Platform and dealing costs can vary from firm to firm and
could have an impact on both clients’ income and your bottom
line. Ian Horne speaks to three advisers to find out how they
compare costs and the extent of their effects
Simon Torry – CEO,
SRC Wealth Management
As far as platforms are concerned, price is not the only thing we’ll look at but it is one of the key factors. We’re looking at functionality too, but we’re aware that platforms are primarily tools for advisers rather than clients; that’s why we’re mindful of costs.
We currently use Nucleus, Alliance Trust Savings, James Hay and AJ Bell. We constantly review our platform selection, and this involves staying up-to-date with Lang Cat reports as well as anything mentioned in the general press. We also outsource some of our work to paraplanners, and if they provide good solutions, we’ll consider them too. However, we don’t want to be working with an endless list of platform providers, so we’ll only add a new one if it really stands out.
When it comes to platform pricing, some prices are distinct and separate, whereas other dealing charges are bundled together. We’ll take this into account when assessing costs, as well as the fact that certain platforms charge on a percentage basis and others on a fee basis.
Platform costs don’t necessarily play a huge overall role, in terms of client fees. I’d also say that some platforms are quasi-product providers now anyway. For drawdown and SIPPS, some platforms are cheaper than going direct to the provider, so it’s hard to justify not selecting them.
In terms of functionality, most clients like to see their investments and keep them in one place. They essentially just want to monitor their investments. With that in mind, while price is not the be all and end all, we would disregard a platform out of hand if their prices became or were too high.
Michael Carrick, Founder,
Carrick Financial Management
A few years ago I spoke to a compliance person who said I needed to know about every single platform on the market. If you try to take the time to understand each platform properly, and become familiar with how to operate each one, that becomes an impossible, perhaps even silly task. That said, we have a basic filtering process when selecting platforms, and anything that is too pricey will be dismissed early in the process. Once we’ve whittled down our options, we use our own spreadsheet to compare costs, which details the underlying cost of the wrapper and other vital information.
The excel sheet is straightforward, and we use it to detail the amount that a client has invested across all wrappers. From here, we can work out which platform gives us the best price. Client needs, however, remain essential to the selection process. We need to look at the client’s needs, and what they want from the platform. Some will want something they can interact with, and will be content to pay slightly more, whereas others may never access the platform directly.
I would say, considering that we filter out overcharging platforms at the beginning of the process, that our choice of platform has no real impact on the fees that clients pay. You have to ask if 0.1 per cent or 0.05 per cent makes a significant difference to a client. Those are the margins we’re looking at. We’re also aware that costs have to exist whether we like them or not. There are so many financial gurus out there telling people they can lower costs at every opportunity. While it is positive that people take greater care over their finances, we are also aware that a race to the bottom in platform and advice fees would not result in the best outcomes for the profession, or even the clients.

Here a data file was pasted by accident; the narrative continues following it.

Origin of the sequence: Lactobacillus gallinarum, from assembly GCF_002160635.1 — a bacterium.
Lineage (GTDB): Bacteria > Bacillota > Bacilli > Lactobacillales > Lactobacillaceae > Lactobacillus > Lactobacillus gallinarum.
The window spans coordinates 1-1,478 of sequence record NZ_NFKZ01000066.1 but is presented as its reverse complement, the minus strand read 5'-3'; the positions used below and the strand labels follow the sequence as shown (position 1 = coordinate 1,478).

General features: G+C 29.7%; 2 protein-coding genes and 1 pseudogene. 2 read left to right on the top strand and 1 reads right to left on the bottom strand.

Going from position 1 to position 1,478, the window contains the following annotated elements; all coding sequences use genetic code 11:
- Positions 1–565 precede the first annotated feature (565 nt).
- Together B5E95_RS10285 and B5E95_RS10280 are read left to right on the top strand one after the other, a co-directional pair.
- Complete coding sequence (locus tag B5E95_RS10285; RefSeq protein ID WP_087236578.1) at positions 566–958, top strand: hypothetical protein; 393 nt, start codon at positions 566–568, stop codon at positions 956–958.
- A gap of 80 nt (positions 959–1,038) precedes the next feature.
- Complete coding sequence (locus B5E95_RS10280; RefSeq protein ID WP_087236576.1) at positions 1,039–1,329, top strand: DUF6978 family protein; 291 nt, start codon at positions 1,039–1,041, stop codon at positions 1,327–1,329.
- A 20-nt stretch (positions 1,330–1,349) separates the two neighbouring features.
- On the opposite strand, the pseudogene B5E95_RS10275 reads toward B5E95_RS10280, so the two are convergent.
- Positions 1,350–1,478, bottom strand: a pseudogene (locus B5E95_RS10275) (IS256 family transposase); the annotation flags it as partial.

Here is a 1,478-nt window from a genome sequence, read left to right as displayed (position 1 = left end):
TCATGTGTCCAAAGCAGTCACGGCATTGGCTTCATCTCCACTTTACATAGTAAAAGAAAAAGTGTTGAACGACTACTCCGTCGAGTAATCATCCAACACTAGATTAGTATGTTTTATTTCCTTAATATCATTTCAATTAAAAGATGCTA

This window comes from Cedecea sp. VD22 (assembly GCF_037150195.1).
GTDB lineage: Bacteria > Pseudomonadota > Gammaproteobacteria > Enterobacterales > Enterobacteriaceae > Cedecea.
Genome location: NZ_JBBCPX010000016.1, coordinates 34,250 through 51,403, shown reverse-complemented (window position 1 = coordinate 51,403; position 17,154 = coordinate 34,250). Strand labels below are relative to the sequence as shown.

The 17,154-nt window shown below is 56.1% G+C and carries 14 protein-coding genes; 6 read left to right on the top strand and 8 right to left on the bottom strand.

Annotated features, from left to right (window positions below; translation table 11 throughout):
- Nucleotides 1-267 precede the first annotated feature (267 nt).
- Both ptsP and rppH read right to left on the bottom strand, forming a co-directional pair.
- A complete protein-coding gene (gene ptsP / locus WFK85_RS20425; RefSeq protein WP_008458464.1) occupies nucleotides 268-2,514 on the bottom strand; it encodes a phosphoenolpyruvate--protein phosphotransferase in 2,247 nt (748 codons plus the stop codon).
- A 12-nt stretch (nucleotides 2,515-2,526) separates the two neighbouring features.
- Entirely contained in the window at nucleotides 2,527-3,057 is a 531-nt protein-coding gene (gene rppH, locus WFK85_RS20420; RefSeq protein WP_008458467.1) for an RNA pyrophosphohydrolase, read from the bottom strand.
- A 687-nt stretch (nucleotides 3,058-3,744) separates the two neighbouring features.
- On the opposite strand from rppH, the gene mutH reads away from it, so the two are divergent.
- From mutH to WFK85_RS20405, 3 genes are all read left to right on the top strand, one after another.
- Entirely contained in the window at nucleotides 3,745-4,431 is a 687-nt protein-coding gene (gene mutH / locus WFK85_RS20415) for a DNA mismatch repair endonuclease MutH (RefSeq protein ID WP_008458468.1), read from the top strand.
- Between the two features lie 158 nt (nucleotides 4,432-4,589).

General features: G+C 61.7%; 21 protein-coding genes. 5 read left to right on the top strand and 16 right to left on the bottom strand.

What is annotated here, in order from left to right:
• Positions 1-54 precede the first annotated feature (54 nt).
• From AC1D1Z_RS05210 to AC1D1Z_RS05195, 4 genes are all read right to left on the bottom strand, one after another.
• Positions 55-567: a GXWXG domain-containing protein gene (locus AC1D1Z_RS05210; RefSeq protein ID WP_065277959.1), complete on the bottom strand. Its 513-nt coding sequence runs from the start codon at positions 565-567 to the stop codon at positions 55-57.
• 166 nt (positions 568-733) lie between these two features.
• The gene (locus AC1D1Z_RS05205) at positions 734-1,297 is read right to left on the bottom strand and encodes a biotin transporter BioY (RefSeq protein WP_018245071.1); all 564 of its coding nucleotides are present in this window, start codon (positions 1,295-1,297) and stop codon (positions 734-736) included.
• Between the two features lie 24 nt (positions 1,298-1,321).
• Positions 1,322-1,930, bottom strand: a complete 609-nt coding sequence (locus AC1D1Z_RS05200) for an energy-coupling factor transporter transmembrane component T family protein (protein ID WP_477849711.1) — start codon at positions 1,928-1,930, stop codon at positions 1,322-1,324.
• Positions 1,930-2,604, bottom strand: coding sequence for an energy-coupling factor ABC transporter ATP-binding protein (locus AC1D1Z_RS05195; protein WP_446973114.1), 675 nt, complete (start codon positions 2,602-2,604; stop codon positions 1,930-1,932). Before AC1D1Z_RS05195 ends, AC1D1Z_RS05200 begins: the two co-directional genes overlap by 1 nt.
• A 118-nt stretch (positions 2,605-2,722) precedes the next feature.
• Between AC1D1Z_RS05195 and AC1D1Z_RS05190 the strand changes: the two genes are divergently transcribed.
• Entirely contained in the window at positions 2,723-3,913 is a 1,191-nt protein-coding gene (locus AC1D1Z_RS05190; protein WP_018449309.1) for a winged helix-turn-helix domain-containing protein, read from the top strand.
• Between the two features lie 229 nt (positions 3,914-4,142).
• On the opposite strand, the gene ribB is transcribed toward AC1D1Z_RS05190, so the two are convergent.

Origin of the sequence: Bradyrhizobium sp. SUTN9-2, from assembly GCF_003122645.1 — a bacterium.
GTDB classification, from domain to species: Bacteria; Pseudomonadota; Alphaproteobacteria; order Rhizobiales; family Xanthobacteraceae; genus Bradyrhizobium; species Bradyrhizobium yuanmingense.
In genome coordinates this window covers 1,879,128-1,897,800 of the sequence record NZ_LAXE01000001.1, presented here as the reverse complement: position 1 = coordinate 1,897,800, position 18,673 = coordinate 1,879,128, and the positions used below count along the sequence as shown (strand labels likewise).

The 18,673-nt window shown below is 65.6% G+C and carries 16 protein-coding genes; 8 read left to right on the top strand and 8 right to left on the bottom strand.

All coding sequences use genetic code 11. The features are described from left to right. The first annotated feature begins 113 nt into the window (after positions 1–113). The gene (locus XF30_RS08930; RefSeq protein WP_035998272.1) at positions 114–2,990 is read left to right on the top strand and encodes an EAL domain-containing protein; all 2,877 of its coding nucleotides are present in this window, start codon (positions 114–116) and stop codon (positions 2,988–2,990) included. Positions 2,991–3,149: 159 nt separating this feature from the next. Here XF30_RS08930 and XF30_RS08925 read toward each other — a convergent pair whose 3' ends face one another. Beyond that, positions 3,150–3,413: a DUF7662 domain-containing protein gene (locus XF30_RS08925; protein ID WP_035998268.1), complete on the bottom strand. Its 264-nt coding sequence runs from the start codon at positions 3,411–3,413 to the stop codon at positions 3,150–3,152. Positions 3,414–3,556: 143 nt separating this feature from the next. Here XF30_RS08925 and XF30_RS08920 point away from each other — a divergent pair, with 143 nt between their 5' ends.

Colin McGugan – Founder,
Our paraplanners provide the bulk of our due diligence. This involves the completion of an internal comparison table, which is updated annually and reviewed quarterly. We use this to compare information such as costs, assets under management, the financial strength of the provider, platform tools and available investments. We source information that is widely available, as well as from due diligence questionnaires.
A competitive price is arguably the most important thing for us, provided that a platform is functional, secure, and effectively does its job. We use Aviva’s platform for a lot of our funds, but we also use Standard Life, AJ Bell and Cofunds.
We will also consider the administration and service being provided, as this can reduce our costs as a company when platforms provide greater efficiencies. The platform cost itself does not have an impact on the cost charged to clients, but the cost savings we have achieved through increased efficiency are reflected in the hourly rates that our charging philosophy is based upon. Although we have not attempted to negotiate any discounts from platforms across the board, we have found that deals can be negotiated for individual clients. Aviva have proven to be very good in this respect.
Looking more broadly, we recently became directly authorised and now have a research criteria and our own investment processes in place. To add to this, our back office system, Intelligent Office, ensures that the time and financial costs involved in investment are reduced, and maintenance becomes simpler. All of this minimises costs for clients, and we provide them with documentation that provides insights into our fees. It’s a positive step to show that our charges aren’t arbitrary.
Unlevel platforms – Average effective rate over time by portfolio size and scenarionlevel platforms – Average effective rate over time by portfolio size and scenario
Source: Platforum, Nov 2016. Note, the slight increase in the average effective rate for portfolios at £50,000, £100,000 and £250,000 over the last year can be attributed to one platform introducing a £120 SIPP administration fee.